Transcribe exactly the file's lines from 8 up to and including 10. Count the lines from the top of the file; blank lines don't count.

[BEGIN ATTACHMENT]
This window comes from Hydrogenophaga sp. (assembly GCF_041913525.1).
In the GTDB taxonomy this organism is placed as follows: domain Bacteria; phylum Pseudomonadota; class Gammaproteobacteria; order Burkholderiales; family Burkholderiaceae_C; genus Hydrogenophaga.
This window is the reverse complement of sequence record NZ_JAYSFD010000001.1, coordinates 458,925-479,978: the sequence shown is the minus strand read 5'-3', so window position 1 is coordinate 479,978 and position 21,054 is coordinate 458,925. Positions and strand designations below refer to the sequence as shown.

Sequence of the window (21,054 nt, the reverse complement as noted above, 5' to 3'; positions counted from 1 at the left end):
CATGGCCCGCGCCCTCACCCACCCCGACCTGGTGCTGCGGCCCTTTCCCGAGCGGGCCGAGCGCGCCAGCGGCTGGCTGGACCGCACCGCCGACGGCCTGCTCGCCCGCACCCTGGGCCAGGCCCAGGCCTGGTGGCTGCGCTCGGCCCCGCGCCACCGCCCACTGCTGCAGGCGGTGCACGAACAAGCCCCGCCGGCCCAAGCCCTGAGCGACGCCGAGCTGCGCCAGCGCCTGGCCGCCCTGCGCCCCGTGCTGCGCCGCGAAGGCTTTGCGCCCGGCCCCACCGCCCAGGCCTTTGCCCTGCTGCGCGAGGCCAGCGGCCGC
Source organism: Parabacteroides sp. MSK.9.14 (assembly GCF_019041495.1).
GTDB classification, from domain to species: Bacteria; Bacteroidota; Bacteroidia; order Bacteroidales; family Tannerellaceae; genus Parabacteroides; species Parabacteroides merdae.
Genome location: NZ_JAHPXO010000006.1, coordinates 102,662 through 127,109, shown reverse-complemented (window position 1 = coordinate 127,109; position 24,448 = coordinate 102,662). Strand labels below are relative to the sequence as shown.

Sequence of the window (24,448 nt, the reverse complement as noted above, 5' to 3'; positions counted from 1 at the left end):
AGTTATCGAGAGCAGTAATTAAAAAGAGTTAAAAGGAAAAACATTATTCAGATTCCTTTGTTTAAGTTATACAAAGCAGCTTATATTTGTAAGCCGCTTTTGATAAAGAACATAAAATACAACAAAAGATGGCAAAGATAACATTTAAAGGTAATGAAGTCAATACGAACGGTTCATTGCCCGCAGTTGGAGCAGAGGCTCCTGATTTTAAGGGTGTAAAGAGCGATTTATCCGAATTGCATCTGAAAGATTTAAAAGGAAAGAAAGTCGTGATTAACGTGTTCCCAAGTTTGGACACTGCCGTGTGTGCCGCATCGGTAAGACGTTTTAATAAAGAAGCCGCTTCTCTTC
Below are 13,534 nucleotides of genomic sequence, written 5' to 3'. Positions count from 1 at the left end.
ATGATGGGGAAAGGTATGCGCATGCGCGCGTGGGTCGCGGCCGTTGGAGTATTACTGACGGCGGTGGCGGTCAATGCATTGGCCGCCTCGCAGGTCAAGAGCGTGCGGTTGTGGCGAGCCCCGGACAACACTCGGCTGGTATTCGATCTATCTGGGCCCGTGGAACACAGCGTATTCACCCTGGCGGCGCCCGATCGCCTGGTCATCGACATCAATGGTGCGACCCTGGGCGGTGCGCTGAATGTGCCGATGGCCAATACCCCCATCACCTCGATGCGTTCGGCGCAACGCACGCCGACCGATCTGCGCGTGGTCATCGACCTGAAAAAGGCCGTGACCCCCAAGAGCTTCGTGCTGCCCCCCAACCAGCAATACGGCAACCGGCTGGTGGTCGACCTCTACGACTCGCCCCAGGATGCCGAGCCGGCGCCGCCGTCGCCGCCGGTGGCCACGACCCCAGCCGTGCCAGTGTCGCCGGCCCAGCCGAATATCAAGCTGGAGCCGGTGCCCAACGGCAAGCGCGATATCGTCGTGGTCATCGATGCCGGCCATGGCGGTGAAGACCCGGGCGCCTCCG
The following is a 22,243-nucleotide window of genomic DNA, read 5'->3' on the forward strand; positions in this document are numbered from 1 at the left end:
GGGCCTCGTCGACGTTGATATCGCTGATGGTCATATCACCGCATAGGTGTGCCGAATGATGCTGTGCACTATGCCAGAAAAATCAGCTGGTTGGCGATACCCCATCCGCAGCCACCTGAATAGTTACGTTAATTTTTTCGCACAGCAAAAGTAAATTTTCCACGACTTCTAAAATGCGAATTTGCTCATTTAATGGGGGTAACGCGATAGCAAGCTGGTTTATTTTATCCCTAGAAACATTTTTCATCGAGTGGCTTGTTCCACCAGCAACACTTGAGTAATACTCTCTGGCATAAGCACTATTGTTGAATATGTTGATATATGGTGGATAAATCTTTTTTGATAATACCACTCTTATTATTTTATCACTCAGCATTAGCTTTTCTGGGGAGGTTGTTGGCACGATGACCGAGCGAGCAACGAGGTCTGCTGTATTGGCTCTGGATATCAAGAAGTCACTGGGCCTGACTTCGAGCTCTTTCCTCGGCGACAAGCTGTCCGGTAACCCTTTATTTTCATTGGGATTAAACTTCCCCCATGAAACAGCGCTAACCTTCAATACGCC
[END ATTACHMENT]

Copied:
Genome location: NZ_JAHPXO010000006.1, coordinates 102,662 through 127,109, shown reverse-complemented (window position 1 = coordinate 127,109; position 24,448 = coordinate 102,662). Strand labels below are relative to the sequence as shown.

Sequence of the window (24,448 nt, the reverse complement as noted above, 5' to 3'; positions counted from 1 at the left end):
AGTTATCGAGAGCAGTAATTAAAAAGAGTTAAAAGGAAAAACATTATTCAGATTCCTTTGTTTAAGTTATACAAAGCAGCTTATATTTGTAAGCCGCTTTTGATAAAGAACATAAAATACAACAAAAGATGGCAAAGATAACATTTAAAGGTAATGAAGTCAATACGAACGGTTCATTGCCCGCAGTTGGAGCAGAGGCTCCTGATTTTAAGGGTGTAAAGAGCGATTTATCCGAATTGCATCTGAAAGATTTAAAAGGAAAGAAAGTCGTGATTAACGTGTTCCCAAGTTTGGACACTGCCGTGTGTGCCGCATCGGTAAGACGTTTTAATAAAGAAGCCGCTTCTCTTC